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Genetically Modified Salmon: Meet the Pookalmon

How can we take parts of a different species, put them in an animal and yet call it by the same name? How come you can call it a salmon? It isn't one. Let's call it what it really is.
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This is my final piece on this subject, not because there isn't a whole lot to say, but that if the arguments I have put before and here don't carry enough weight then I am pushing water uphill and so should stop. (Just as a reminder I am the managing director of a salmon farm. I also run a beef and sheep farm and chair a ragworm farm. I am a capitalist and believe totally in the profit motive.)

Spike Milligan, in the Goon Show, back in the 40's and 50's, had a weird vision of life. The Goon Show was a British comedy and I doubt that it crossed the Atlantic. In one episode the noise "cluck, quack meow" was heard.

Peter Sellers asked "what is that?"

Spike replied "it's a chicken/duck/cat."

Peter responded "does it lay eggs?"

Spike's answer "No, it lays kittens."

Written out, it is not so funny, yet it is extraordinary. People thought such a thing was patently ridiculous and impossible. Yet now we contemplate the Pout/Chinook/Atlantic salmon, for this is what is being proposed to the FDA. In fact it is extremely likely that in the not too distant future, we also will face the goat/cow or the chicken/goose etc. Why not? If the driver for these changes is cost and the only mechanism to stop it is law or the attitude of the general public, then we will be facing these and many more such abominations. If the genes from an elephant can be put into a cow via a goat and this makes it grow three times as big, why should this not happen? In the twilight world of the people who promulgate this so-called science, this is a perfectly reasonable act. The question that has to be asked is what would stop them?

Here for me is another rub. How come you can call it a salmon? It isn't one. How can we take parts of a different species, put them in an animal and yet call it by the same name? Of course the proposers of GM salmon will point out that there are many things called salmon that are not from the same genus, Chinook and Atlantic salmon for example. (Pacific salmon, of which Chinook is one variety, and Atlantic salmon both go by the name "salmon" but are in fact from two different genera.) Yet this cannot argue that we should complicate matters further. So if we are going to let this abomination loose on the world, let's call it what it is: a pookalmon. Isn't that just a touchy-feely name? Let's not try to dupe the unsuspecting public by trying to suggest that it is a salmon.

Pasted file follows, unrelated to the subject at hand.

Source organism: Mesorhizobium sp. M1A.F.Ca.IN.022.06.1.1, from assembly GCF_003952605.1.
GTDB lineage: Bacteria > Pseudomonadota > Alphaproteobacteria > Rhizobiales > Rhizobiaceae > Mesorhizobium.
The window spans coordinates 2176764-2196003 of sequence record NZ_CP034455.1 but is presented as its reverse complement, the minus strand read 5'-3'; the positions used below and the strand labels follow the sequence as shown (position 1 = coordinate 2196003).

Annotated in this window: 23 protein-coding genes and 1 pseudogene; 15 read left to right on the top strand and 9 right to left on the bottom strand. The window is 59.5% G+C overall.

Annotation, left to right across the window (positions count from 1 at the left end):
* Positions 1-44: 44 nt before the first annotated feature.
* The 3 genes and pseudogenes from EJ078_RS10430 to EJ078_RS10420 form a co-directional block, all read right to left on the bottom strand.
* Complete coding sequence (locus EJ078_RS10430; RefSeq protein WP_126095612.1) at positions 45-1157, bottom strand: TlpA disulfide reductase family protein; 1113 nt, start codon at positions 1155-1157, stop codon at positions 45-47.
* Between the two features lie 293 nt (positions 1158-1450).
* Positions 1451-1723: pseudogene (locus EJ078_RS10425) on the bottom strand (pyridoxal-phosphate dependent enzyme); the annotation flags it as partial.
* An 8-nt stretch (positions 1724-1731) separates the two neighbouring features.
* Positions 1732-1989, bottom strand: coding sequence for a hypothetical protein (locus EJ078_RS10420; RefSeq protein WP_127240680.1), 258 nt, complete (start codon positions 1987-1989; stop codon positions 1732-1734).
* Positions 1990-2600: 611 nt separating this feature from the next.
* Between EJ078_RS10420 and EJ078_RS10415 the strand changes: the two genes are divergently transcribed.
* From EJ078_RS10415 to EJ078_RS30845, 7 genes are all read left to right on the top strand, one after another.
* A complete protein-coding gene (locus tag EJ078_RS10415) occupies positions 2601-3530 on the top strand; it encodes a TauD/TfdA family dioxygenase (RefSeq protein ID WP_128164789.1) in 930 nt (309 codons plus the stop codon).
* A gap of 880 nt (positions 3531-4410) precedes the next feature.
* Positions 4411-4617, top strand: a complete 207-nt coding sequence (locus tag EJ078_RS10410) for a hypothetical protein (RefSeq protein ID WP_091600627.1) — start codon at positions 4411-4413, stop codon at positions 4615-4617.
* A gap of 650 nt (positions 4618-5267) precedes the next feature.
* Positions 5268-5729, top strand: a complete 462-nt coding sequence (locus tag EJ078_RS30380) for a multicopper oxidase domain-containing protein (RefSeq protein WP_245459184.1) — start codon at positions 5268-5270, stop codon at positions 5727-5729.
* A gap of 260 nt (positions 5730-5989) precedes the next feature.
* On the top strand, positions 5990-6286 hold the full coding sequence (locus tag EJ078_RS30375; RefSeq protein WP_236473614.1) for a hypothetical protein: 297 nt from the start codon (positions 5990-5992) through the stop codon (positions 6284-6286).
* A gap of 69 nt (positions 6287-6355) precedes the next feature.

There are and will be more people who will call any criticism of this development as anti-science or ignorance. Yet my whole existence has been about creating businesses, jobs and ideas. Science has created the quality of life I live in, so don't mistake my opposition for ignorance. I have spent 30 years working with salmon and I may not be the world's authority on salmon, but I do know a whole lot about them.

Actually the issue of my gratitude to salmon for all they have given me and my family is not the one that drives me to oppose this movement. It is something far more fundamental. When I was a young boy I used to fish a river next to my grandmother's house. I would have fished all day and all night given the chance but unluckily my parents did think school was a good idea, and so I went. But the fishing wasn't everything. It was the wonder of being out in a lovely countryside with nature around me. Oh you could say (and many do) that this is romanticism, but it isn't. I have eaten almost everything that I saw in those days and still do and will, given the chance. The truth is that the nature that I existed in was not "natural," it was man-made, man-designed and man-controlled. However, the species in it were not. What I saw, experienced and loved were the species meant to be in that area, that fitted that environment and that had existed as species for one hell of a long time. It is true that we have adapted the environment to encourage some but only the balance is affected by man.

The issue overwhelmingly that worries me is how we will ever get this situation back now that the genie is out of the bottle. What can we say to subsequent generations that will have justified such vandalism? It is not as though we actually need to do this. One could argue about the rice production requirements in third world countries but salmon? Nobody is going to argue that there is a pressing need to act.

Lastly, I would like to deal with one minor issue, which is why I am writing these pieces. The cynics will say that I have something to lose, that our salmon farm will suffer and lose market share. I do not think so. In fact, I think quite the opposite since our markets tend to avoid the cheaper commodity products. Loch Duart will remain in a different market category than these fish.

I'm speaking out because we started Loch Duart because we believed in raising fish with some principles: animal welfare, the environment, people and food. We believe in respect: Respect for the environment we are lucky enough to work in. Respect for the animals we rear and work around and importantly, respect for the people that work on our farms, work and live around our farms and those who eat what we produce.

By and large, we have stuck by them. I still believe them. Someone, somewhere has to care that our animals live in decent conditions, that we preserve the environment, and that we look after our people whether they be suppliers, staff or customers and that we serve food we would like to eat ourselves. Really, this responsibility belongs to all of us.

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